### How should one think about non-Hausdorff topologies?

In most basic courses on general topology, one studies mainly Hausdorff spaces and finds that they fit quite well with our geometric intuition and generally, things work "as they should" ...

**33**

votes

**8**answers

5k views

### What is a Lagrangian submanifold intuitively?

What are good ways to think about Lagrangian submanifolds?
Why should one care about them?
More generally: same questions about (co)isotropic ones.
Answers from a classical mechanics point of view ...

**31**

votes

**14**answers

7k views

### Examples of using physical intuition to solve math problems

For the purposes of this question let a "physical intuition" be an intuition
that is derived from your everyday experience of physical reality. Your
intuitions about how the spin of a ball affects ...

**21**

votes

**2**answers

4k views

### Intuition behind the Eichler-Shimura relation?

The modular curve $X_0(N)$ has good reduction at all primes $p$ not dividing $N$. At such a prime, the Eichler-Shimura relation expresses the Hecke operator $T_p$ (as an element of the ring of ...

**16**

votes

**2**answers

6k views

### Truth of the Poisson summation formula

The Poisson summation says, roughly, that summing a smooth $L^1$-function of a real variable at integral points is the same as summing its Fourier transform at integral points(after suitable ...

**9**

votes

**4**answers

1k views

### Coboundaries and Gluing in Cech Cohomology - Intuition?

I'm trying to develop an intuition for Cech cohomology geometrically, but am currently failing. A lot of people seem to say that the groups $H^n$ measure obstructions to gluing local sections to get ...

**23**

votes

**3**answers

2k views

### Intuition behind the ricci flow

I hope you don't shoot me for this question.
I try to understand among other things the Ricci flow. However I have no idea of the intuition behind the definition. So my questions is:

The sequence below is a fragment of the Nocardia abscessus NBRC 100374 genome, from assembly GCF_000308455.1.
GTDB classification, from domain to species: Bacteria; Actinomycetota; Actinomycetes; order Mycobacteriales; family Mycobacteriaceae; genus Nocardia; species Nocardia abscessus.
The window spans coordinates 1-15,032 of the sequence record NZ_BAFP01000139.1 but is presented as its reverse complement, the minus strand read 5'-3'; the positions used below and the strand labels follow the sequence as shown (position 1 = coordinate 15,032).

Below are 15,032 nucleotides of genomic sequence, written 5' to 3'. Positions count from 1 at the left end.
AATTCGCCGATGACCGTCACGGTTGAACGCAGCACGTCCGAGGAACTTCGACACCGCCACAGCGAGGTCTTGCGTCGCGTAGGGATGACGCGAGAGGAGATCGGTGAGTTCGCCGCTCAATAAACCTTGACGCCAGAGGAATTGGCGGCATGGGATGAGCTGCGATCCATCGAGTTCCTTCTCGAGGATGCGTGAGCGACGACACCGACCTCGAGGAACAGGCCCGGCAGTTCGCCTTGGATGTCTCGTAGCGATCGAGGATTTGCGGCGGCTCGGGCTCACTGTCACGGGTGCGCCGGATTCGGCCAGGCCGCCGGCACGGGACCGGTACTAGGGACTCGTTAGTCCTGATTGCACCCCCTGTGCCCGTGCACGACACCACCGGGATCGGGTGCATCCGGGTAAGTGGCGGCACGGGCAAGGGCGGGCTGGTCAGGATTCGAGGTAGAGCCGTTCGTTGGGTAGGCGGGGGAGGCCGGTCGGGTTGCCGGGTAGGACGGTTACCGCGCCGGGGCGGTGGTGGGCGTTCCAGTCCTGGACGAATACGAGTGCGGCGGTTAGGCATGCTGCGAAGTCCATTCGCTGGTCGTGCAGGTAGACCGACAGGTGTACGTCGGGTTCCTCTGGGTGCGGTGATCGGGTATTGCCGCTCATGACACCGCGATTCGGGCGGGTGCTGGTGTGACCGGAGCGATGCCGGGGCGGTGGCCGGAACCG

What is the ...

**65**

votes

**11**answers

12k views

### “Philosophical” meaning of the Yoneda Lemma

The Yoneda Lemma is a simple result of category theory, and its proof is very straightforward.
Yet I feel like I do not truly understand what it is about; I have seen a few comments here mentioning ...

**93**

votes

**25**answers

29k views

### What is convolution intuitively?

If random variable $X$ has a probability distribution of $f(x)$ and random variable $Y$ has a probability distribution $g(x)$ then $(f*g)(x)$, the convolution of $f$ and $g$, is the probability ...

**57**

votes

**5**answers

8k views

### What is sheaf cohomology intuitively?

What is sheaf cohomology intuitively?
For local systems it is ordinary cohomology with twisted coefficients. But what
if the sheaf in question is far from being constant?
Can one still understand ...

**53**

votes

**9**answers

9k views

### How is it that you can guess if one of a pair of random numbers is larger with probability > 1/2?

My apologies if this is too elementary, but it's been years since I heard of this paradox and I've never heard a satisfactory explanation. I've already tried it on my fair share of math Ph.D.'s, and ...

**59**

votes

**8**answers

11k views

### Should the formula for the inverse of a 2x2 matrix be obvious?

As every MO user knows, and can easily prove, the inverse of the matrix $\begin{pmatrix} a & b \\\ c & d \end{pmatrix}$ is $\frac{1}{ad - bc} \begin{pmatrix} d & -b \\\ -c & a ...

**41**

votes

**7**answers

4k views

### Demystifying the Caratheodory Approach to Measurability

Nowadays, the usual way to extend a measure on an algebra of sets to a measure on a $\sigma$-algebra, the Caratheodory approach, is by using the outer measure $m^* $ and then taking the family of all ...